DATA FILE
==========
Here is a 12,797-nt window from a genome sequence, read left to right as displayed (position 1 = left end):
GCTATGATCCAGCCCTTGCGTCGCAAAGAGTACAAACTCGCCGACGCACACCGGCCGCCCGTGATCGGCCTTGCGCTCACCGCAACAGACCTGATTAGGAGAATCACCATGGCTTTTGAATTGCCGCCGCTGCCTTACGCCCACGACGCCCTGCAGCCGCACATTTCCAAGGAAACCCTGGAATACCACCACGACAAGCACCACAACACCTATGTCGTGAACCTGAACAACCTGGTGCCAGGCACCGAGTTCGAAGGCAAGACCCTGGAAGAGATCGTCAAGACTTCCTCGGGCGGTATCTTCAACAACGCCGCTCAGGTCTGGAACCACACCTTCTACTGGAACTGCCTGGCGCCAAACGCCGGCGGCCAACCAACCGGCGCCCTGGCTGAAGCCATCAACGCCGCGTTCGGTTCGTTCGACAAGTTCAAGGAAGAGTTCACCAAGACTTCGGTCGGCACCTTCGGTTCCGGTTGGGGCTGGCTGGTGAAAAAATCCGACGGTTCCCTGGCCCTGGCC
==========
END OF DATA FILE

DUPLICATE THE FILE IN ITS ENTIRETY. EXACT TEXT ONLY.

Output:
Here is a 12,797-nt window from a genome sequence, read left to right as displayed (position 1 = left end):
GCTATGATCCAGCCCTTGCGTCGCAAAGAGTACAAACTCGCCGACGCACACCGGCCGCCCGTGATCGGCCTTGCGCTCACCGCAACAGACCTGATTAGGAGAATCACCATGGCTTTTGAATTGCCGCCGCTGCCTTACGCCCACGACGCCCTGCAGCCGCACATTTCCAAGGAAACCCTGGAATACCACCACGACAAGCACCACAACACCTATGTCGTGAACCTGAACAACCTGGTGCCAGGCACCGAGTTCGAAGGCAAGACCCTGGAAGAGATCGTCAAGACTTCCTCGGGCGGTATCTTCAACAACGCCGCTCAGGTCTGGAACCACACCTTCTACTGGAACTGCCTGGCGCCAAACGCCGGCGGCCAACCAACCGGCGCCCTGGCTGAAGCCATCAACGCCGCGTTCGGTTCGTTCGACAAGTTCAAGGAAGAGTTCACCAAGACTTCGGTCGGCACCTTCGGTTCCGGTTGGGGCTGGCTGGTGAAAAAATCCGACGGTTCCCTGGCCCTGGCC